Replacement of the tube 18 is preferably performed at the same time as the beds for adsorption bed media 70 are changed. If the flow within the indicator system 10 has already been calibrated to the flow of the adsorption filtering system, it is not necessary to recalibrate, so that the indicator tube 18 is the only element replaced at the same time as the adsorption beds 70. A new indicator tube 18 serves to predict the rate of usage of the replacement adsorption bed 70.

It is to be understood, however, that even though numerous characteristics and advantages of the present invention have been set forth in the foregoing description, together with details of the structure and function of the invention, the disclosure is illustrative only, and changes may be made in detail, especially in matters of shape, size and arrangement of parts within the principles of the invention to the full extent indicated by the broad general meaning of the terms in which the appended claims are expressed.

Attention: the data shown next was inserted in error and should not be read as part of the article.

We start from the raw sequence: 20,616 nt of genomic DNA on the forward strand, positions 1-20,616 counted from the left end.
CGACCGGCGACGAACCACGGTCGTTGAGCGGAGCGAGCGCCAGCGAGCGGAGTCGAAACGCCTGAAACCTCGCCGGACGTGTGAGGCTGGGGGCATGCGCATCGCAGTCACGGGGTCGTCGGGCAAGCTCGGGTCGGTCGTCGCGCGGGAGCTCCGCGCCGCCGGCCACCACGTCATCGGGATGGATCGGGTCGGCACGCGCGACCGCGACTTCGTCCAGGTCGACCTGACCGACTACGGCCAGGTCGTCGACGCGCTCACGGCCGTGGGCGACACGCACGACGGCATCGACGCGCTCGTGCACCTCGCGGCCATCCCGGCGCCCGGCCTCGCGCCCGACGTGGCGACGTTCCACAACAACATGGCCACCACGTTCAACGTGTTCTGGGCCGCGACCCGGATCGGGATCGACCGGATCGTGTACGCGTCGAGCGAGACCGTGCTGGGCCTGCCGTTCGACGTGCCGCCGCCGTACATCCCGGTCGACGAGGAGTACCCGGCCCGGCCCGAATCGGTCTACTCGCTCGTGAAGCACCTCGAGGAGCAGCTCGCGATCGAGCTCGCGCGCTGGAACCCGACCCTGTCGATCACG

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Referenced by
Citing PatentFiling datePublication dateApplicantTitle
US6139801 *Nov 12, 1997Oct 31, 2000Obayashi CorporationGas collecting apparatus
US6187596 *Oct 29, 1998Feb 13, 2001Donaldson Company, Inc.Airborne contaminant indicator
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U.S. Classification422/86, 436/61, 422/83, 436/169, 422/88, 436/181, 436/38, 436/113, 436/100, 436/167
International ClassificationG01N31/22, B01D53/04
Cooperative ClassificationB01D53/0454, G01N31/22
European ClassificationB01D53/04R, G01N31/22
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May 21, 2003REMIMaintenance fee reminder mailed
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Feb 2, 1998ASAssignment